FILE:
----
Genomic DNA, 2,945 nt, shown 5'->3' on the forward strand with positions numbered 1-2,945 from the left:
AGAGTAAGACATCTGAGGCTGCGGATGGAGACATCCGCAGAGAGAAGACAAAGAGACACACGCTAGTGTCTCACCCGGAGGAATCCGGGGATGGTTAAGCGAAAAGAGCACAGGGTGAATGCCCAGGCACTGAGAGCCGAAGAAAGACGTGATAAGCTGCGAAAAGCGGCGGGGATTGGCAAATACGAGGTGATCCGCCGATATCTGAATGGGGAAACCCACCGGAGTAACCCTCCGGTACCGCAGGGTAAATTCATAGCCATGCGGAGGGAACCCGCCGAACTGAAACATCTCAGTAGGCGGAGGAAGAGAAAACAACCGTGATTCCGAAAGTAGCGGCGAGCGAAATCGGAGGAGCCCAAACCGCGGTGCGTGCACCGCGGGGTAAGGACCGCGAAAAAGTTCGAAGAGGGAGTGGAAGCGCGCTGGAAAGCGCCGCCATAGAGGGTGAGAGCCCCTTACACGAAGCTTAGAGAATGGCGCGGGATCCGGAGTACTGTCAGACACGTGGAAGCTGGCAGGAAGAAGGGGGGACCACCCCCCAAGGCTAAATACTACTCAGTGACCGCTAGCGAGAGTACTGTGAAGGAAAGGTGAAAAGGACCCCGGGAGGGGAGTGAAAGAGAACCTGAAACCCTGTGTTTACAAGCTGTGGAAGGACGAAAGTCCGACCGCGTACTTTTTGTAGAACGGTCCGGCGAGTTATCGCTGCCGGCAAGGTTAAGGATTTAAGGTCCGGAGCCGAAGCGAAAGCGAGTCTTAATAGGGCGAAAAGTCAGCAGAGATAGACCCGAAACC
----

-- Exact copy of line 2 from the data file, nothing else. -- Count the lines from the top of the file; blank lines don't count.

AGAGTAAGACATCTGAGGCTGCGGATGGAGACATCCGCAGAGAGAAGACAAAGAGACACACGCTAGTGTCTCACCCGGAGGAATCCGGGGATGGTTAAGCGAAAAGAGCACAGGGTGAATGCCCAGGCACTGAGAGCCGAAGAAAGACGTGATAAGCTGCGAAAAGCGGCGGGGATTGGCAAATACGAGGTGATCCGCCGATATCTGAATGGGGAAACCCACCGGAGTAACCCTCCGGTACCGCAGGGTAAATTCATAGCCATGCGGAGGGAACCCGCCGAACTGAAACATCTCAGTAGGCGGAGGAAGAGAAAACAACCGTGATTCCGAAAGTAGCGGCGAGCGAAATCGGAGGAGCCCAAACCGCGGTGCGTGCACCGCGGGGTAAGGACCGCGAAAAAGTTCGAAGAGGGAGTGGAAGCGCGCTGGAAAGCGCCGCCATAGAGGGTGAGAGCCCCTTACACGAAGCTTAGAGAATGGCGCGGGATCCGGAGTACTGTCAGACACGTGGAAGCTGGCAGGAAGAAGGGGGGACCACCCCCCAAGGCTAAATACTACTCAGTGACCGCTAGCGAGAGTACTGTGAAGGAAAGGTGAAAAGGACCCCGGGAGGGGAGTGAAAGAGAACCTGAAACCCTGTGTTTACAAGCTGTGGAAGGACGAAAGTCCGACCGCGTACTTTTTGTAGAACGGTCCGGCGAGTTATCGCTGCCGGCAAGGTTAAGGATTTAAGGTCCGGAGCCGAAGCGAAAGCGAGTCTTAATAGGGCGAAAAGTCAGCAGAGATAGACCCGAAACC